Joshua Sachs
Joshua Sachs, Criminal Defense Attorney - Evanston, IL
Posted over 1 year ago.

Mr. Pollok is certainly correct about the substantial risks you would assume in seeking to withdraw a guilty plea, by appeal or otherwise. It was my understanding from your question, however, that you did not want to do that and were attempting only to challenge the sentence.

Michael Steven Pollok
Michael Steven Pollok, Criminal Defense Attorney - Red Hook, NY
Posted over 1 year ago.

I agree with Mr. Sachs and I apologize if I misunderstood your question.

Challenging the sentence poses a different set of questions. If the sentence is illegal, meaning the judge made a error then an appeal should be pursued if the People and the court will not correct an illegally imposed sentence on motion. If you appeal the sentence and win, there is a presumption that the judge cannot sentence you to more time on a re-sentencing and if he does, even if the greater re-sentence is legal, the People have to show that the court increased the sentence based on new aggravating facts that were not before the court on the first sentencing. Some jurisdictions place this burden of proving vindictiveness on the defendant not the prosecutor. When I win a re-sentencing, I request a remand and re-sentencing before another judge to avoid the issue but it's often not permitted.

So let's say the court initially sentenced you to two terms of 1-3 years but ran the sentences consecutively for a total 2-6 years. You take the position that running the sentences consecutively is illegal and the sentences have to run concurrently meaning three years total. So you appeal and the appellate court agrees that the sentences for the two counts have to run concurrently as a matter of law and the case is remanded for re-sentencing.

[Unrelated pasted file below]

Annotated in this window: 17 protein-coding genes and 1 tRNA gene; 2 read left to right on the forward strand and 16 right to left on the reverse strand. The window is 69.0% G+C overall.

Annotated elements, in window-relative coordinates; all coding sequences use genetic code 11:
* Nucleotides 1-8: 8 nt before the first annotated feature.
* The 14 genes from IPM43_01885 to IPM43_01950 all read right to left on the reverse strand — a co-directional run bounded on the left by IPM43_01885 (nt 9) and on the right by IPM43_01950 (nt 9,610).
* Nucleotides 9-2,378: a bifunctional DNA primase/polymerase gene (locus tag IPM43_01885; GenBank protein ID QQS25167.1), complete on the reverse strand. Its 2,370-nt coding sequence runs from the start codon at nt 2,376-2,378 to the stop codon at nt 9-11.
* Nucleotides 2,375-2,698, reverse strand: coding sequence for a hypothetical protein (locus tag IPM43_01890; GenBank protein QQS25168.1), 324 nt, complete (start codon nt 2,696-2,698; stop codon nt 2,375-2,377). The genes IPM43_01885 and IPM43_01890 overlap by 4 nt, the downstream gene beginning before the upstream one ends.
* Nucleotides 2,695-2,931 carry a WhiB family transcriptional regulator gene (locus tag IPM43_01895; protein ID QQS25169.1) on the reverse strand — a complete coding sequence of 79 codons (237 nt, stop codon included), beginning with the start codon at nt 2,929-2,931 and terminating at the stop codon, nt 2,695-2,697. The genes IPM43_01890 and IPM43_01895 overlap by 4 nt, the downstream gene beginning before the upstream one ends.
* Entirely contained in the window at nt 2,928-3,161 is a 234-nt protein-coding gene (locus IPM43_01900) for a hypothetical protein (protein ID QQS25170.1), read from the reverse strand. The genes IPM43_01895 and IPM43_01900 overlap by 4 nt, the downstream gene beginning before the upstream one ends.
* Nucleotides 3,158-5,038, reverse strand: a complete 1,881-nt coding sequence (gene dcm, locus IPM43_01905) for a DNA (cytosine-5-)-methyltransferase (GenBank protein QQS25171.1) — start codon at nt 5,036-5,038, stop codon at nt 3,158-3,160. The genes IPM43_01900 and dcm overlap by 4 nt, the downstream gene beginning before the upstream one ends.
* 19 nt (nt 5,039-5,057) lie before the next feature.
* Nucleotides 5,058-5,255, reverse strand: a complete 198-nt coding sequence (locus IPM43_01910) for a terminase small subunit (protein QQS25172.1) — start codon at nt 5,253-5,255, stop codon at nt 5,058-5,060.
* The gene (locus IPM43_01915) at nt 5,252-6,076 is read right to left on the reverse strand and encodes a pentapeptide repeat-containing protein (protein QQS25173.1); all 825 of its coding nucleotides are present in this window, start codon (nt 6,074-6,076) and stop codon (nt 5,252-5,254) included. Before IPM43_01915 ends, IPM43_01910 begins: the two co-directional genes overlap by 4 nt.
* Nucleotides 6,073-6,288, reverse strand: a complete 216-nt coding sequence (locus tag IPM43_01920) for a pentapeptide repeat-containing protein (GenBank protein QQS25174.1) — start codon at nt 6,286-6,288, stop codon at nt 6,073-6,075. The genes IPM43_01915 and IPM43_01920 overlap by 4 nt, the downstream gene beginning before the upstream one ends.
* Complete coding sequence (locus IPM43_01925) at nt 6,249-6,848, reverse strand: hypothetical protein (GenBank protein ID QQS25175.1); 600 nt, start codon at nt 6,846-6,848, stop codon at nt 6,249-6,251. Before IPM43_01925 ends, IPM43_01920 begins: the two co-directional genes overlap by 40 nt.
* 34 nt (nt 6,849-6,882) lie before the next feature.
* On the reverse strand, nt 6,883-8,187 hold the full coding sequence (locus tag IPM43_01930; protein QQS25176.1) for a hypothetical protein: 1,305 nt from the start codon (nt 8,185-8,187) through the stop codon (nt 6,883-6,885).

The judge then re-sentences you to two concurrent terms but of 2 1/3 to seven years which we will assume is a legal sentence. You would be able to appeal again and argue that the re-sentence was vindictive because there were no new aggravating facts that caused the court to increase the total sentence after remand.

There are also rules about challenging a sentence as unduly harsh or excessive but appellate courts in NY rarely reduce a sentence on that basis.

Lastly, there might be issues about what you were promised at the plea and whether the judge had to give you your plea back when you got a sentence you did not expect. In most federal cases, judges will give you a sentencing range and you cannot get your plea back if the sentence falls within that sentencing range. In NY, generally speaking, you get your plea back if the judge does not adhere to the promised bargained for sentence.

This is all really hypothetical and I am talking about my experiences from doing appeals in NY; I do not practice in FLorida and you need to sit down with a local lawyer in the jurisdiction and at least get a consultation. Order the plea and sentencing minutes for the lawyer to review. I hope you end up with the disposition you bargained for. There is no reason a defendant should be surprised by a sentence if they do everything that is expected of them on a plea bargain.

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Asker
Posted over 1 year ago.

No worries Mr. Pollok & Thank you Joshua Sachs! Mr. Pollok thank you for the great information, I am taking notes on this. I really really appreciate your answer.

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Asker
Posted over 1 year ago.

great answer